(An excerpt, as many of my posts are, from an SDP book, this time from a work titled Black People Invented Everything. I’m finally sharing some of the content for this book, and you’ll see some of these articles edited several times before they end up in a published book. Hope yall enjoy the process! – Supreme)
Black People Invented Agriculture
“The unusual size and flavor of African fruits were not the result of accident but of labored perseverance and skill.” – Drusilla Dunjee Houston
While it was once thought that the development of agriculture is what led to the development of settled communities who developed all the industries we associate with urban civilization, we now know that settlement preceded agriculture. That is, agriculture was developed to meet the needs of a growing population of settled people so large they couldn’t possibly thrive off foraging for food alone.
So agriculture arose to meet a need. It wasn’t a miraculous discovery that helped ancient people become better. In fact, there are many reasons to consider the advent of agriculture a point of decline for the quality of life among Original people. Jared Diamond called it “the worst mistake in the history of the human race,” arguing that non-agricultural communities, such as the hunter-gatherers and foragers of prehistoric times, have more gender equality, more social equality, more leisure time, and less health problems than similar populations who adopted agricultural economies.[i] Another study, by Mark Cohen of SUNY Plattsburgh, also suggests that agriculture was a “step backward.” According to a review of the study:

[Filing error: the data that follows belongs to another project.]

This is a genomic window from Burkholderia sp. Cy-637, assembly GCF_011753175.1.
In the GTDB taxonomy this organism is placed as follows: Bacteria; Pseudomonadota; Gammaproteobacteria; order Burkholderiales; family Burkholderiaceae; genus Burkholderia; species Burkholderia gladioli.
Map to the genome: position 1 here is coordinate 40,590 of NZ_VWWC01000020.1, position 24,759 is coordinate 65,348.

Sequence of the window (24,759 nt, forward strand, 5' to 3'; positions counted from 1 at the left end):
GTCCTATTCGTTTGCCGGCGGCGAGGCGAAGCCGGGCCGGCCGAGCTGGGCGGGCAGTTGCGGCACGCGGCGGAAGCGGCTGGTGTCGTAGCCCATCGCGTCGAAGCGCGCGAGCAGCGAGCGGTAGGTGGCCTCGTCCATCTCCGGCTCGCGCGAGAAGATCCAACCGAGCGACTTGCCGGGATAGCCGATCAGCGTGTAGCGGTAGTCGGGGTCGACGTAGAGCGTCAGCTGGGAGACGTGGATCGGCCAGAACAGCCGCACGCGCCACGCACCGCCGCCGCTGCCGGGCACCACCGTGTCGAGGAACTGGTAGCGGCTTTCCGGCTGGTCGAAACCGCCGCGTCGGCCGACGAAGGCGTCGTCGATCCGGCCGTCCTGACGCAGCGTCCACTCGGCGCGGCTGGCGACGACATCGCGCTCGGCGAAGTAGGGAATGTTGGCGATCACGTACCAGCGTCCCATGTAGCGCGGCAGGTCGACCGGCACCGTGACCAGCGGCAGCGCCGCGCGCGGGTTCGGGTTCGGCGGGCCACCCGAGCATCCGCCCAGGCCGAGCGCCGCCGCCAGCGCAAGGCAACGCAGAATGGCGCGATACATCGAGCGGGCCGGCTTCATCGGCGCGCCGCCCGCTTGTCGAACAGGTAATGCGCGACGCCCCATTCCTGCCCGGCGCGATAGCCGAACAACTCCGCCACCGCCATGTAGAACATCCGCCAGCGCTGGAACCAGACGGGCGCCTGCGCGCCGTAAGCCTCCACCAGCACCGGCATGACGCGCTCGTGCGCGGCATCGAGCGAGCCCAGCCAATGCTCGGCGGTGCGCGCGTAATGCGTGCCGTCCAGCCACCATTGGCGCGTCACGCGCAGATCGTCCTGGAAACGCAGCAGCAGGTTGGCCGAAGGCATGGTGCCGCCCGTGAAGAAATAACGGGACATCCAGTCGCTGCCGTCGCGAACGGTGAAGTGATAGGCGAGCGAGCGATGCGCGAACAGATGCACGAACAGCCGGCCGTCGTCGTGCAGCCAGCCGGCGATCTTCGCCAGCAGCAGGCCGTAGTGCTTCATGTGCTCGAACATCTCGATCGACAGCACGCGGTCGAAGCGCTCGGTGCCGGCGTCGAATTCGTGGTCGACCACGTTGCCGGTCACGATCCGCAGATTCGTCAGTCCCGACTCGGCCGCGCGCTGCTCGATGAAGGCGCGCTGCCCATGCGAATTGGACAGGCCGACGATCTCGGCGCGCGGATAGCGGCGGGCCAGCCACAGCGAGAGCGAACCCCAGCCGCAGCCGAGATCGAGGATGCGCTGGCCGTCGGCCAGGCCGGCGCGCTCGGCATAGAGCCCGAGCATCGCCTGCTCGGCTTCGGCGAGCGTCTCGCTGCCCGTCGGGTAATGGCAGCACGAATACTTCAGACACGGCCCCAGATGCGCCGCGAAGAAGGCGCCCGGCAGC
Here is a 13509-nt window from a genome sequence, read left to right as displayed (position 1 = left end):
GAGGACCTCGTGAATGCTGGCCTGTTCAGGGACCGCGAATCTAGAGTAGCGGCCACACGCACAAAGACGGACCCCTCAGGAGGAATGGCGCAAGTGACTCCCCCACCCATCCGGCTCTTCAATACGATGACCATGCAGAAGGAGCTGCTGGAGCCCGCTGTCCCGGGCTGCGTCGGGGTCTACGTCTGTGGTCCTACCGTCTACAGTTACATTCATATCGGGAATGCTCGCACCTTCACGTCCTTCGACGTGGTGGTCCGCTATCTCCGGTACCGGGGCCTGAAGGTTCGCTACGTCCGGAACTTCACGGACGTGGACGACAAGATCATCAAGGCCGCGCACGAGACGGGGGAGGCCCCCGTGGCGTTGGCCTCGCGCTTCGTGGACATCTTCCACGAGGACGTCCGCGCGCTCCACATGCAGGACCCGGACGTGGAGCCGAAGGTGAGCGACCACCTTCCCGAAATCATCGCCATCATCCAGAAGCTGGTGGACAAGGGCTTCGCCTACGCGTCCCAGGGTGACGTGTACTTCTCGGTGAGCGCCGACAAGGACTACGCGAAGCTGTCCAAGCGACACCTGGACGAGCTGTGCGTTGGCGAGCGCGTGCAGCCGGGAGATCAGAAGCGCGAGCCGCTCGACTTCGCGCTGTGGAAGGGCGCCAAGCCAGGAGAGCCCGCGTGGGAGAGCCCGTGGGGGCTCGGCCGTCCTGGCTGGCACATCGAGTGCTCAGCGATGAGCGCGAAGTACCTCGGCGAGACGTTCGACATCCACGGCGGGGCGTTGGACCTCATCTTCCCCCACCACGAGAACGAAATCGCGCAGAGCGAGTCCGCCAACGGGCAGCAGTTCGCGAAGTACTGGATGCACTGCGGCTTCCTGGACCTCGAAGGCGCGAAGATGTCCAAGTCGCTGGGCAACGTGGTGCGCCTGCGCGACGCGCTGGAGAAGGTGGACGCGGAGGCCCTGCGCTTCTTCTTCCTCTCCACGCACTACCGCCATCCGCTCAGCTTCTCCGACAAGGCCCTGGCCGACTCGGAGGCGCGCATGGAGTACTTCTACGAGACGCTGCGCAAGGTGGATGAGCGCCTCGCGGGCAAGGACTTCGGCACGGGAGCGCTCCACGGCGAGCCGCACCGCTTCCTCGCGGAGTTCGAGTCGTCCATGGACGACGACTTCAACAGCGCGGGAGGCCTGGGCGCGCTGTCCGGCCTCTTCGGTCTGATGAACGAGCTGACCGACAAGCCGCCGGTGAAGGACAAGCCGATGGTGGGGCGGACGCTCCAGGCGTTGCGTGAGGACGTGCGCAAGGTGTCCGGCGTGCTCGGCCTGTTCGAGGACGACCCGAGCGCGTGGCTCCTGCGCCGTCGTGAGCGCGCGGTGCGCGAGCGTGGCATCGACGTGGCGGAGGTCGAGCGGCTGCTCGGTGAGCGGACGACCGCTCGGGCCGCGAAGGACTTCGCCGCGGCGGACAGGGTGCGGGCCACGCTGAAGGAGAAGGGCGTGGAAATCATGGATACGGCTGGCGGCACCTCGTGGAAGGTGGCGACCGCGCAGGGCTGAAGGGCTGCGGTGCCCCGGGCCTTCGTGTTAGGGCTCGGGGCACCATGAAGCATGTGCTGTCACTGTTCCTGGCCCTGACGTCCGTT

The switch from hunting and gathering to sedentary agriculture, it seems, occurred rather suddenly and was attended by a sharp drop in life expectancy. Ancient human bones reveal much more disease, fewer older people, and more violent deaths for centuries following the adoption of agriculture. Why did humanity give up the surprising degrees of security, freedom, and leisure intrinsic in hunting and gathering? Cohen claims that population pressure was the cause. Unable to stem the human population explosion, ancient humans were forced to adopt a life of toil, disease, and stress.[ii]
So, yes, we were able to feed more people, but it came at a cost!
With that in mind, we can discuss who developed agriculture without taking for granted some notion that agriculture changed the world for the better. So who developed it? Well, most of the earliest evidence for systematic agriculture comes from the Levant (in the Near East), around 11,000 years ago.
Before that, we can find evidence of Africans collecting wild grasses as a form of proto-agriculture. 30,000 years ago, the Shum Laka people of Central Africa gradually moved towards agriculture by employing microlith (small blade) technology to protect and manage their fields of wild grains. Later, they used these tools to make clearings for wild yams and oil palms.[iii] By 12,000 years ago, the Sangoan people of this region were using hoes.[iv] No, not like that.
In other words, these Central Africans introduced the roots of agriculture to West Africa long before the Bantu or anyone else arrived. They practiced the management of wild resources and a less intense model of plant cultivation. The Bantu people who came later would modify those techniques to begin full-fledged farming.
By 12,000 years ago, Black people near the Nile Valley stored surplus grains in granaries like the ones found at the Dhra site on the coast of Jordan.[v] And these granaries were quite advanced – just as effective as the grain silos you find on today’s farms. For example, the granary floors at Dhra were elevated, most likely to keep out mice and to prevent spoilage from dampness; they were also slightly sloped, perhaps for drainage. And these storehouses helped facilitate the cultural transition from bands of hunter-gatherers to complex, cohesive societies, where stored grains could serve as a form of social currency – long before coins, shells, and beads became the symbolic currencies that replaced the predominant system of barter and trade used throughout the world.